Some of the commands are implemented as C programs. However, most commands are implemented as Bourne shell scripts. Even if the current user has selected a different shell, the scripts will automatically invoke the Bourne shell during their execution lifetime.

The commands are presented in UNIX manual page style for compatibility and convenience. A standard set of paragraph headers were used for all of the command descriptions. If a section contained no data, the paragraph header was omitted to conserve space. Each of the permissible paragraph headers and their contents are described below:

SYNOPSIS
describes the command syntax
DESCRIPTION
a full description of the command
OPTIONS
describes each of the permissible options for the command
NOTES
lists any special noteworthy comments about the command
ENVIRONMENT
describes all environment variables utilized by the command
EXAMPLES
illustrates the use of the command with specific examples
FILES
provides a list of major files that the command references
SEE ALSO
lists any relevant commands which can be consulted

Most environment variables referenced by the commands are defined for the RTEMS Development Environment during the login procedure. During login, the user selects a default RTEMS environment through the use of the Modules package. This tool effectively sets the environment variables to provide a consistent development environment for a specific user. Additional environment variables within the RTEMS environment were set by the system administrator during installation. When specifying paths, a command description makes use of these environment variables.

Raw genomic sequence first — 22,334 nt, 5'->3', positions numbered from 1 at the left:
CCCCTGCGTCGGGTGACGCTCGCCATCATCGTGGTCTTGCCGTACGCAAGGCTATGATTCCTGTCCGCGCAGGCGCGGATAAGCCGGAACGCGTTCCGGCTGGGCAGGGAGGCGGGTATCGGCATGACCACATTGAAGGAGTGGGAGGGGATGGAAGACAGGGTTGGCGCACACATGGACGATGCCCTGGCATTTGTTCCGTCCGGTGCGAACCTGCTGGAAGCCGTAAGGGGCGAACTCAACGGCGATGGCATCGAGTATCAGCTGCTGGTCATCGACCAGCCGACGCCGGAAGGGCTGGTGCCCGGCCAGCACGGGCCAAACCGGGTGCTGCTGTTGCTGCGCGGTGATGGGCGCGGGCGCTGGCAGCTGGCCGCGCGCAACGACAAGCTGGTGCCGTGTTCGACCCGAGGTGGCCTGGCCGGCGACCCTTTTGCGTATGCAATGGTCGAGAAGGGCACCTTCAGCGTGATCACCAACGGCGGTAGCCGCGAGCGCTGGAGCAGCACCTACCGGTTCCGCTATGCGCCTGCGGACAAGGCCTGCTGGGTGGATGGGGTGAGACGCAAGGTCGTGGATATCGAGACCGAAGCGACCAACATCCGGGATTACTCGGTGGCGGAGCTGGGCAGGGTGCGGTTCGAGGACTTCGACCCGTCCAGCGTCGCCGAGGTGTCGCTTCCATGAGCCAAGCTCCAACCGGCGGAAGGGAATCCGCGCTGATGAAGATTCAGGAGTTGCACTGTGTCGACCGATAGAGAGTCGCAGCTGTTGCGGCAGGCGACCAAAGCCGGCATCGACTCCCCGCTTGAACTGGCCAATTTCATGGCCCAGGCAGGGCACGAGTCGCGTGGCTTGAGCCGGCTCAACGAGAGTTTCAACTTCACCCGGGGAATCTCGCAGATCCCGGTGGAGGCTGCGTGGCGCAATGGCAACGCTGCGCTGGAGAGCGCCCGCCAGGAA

When referencing other commands in the SEE ALSO paragraph, the following notation is used: command(code). Where command is the name of a related command, and code is a section number. Valid section numbers are as follows:

1
Section 1 of the standard UNIX documentation
1G
Section 1 of the GNU documentation
1R
a manual page from this document, the RTEMS Development Environment Guide

For example, ls(1) means see the standard ls command in section 1 of the UNIX documentation. gcc020(1G) means see the description of gcc020 in section 1 of the GNU documentation.

packhex - Compress Hexadecimal File

SYNOPSIS

packhex <source >destination

DESCRIPTION

packhex accepts Intel Hexadecimal or Motorola Srecord on its standard input and attempts to pack as many contiguous bytes as possible into a single hexadecimal record. Many programs output hexadecimal records which are less than 80 bytes long (for human viewing). The overhead required by each unnecessary record is significant and packhex can often reduce the size of the download image by 20%. packhex attempts to output records which are as long as the hexadecimal format allows.

OPTIONS

This command has no options.

EXAMPLES

Assume the current directory contains the Motorola Srecord file download.sr. Then executing the command: .. code:: c

packhex <download.sr >packed.sr

will generate the file packed.sr which is usually smaller than download.sr.

CREDITS

The source for packhex first appeared in the May 1993 issue of Embedded Systems magazine. The code was downloaded from their BBS. Unfortunately, the author’s name was not provided in the listing.

unhex - Convert Hexadecimal File into Binary Equivalent

SYNOPSIS

unhex \[-valF] \[-o file] \[file \[file ...] ]

DESCRIPTION

unhex accepts Intel Hexadecimal, Motorola Srecord, or TI ’B’ records and converts them to their binary equivalent. The output may sent to standout or may be placed in a specified file with the -o option. The designated output file may not be an input file. Multiple input files may be specified with their outputs logically concatenated into the output file.

OPTIONS

This command has the following options:

v
Verbose
a base
First byte of output corresponds with base address
l
Linear Output
o file
Output File
F k_bits
Fill holes in input with 0xFFs up to k_bits * 1024 bits

EXAMPLES

The following command will create a binary equivalent file for the two Motorola S record files in the specified output file binary.bin: .. code:: c

unhex -o binary.bin downloadA.sr downloadB.sr

Command and Variable Index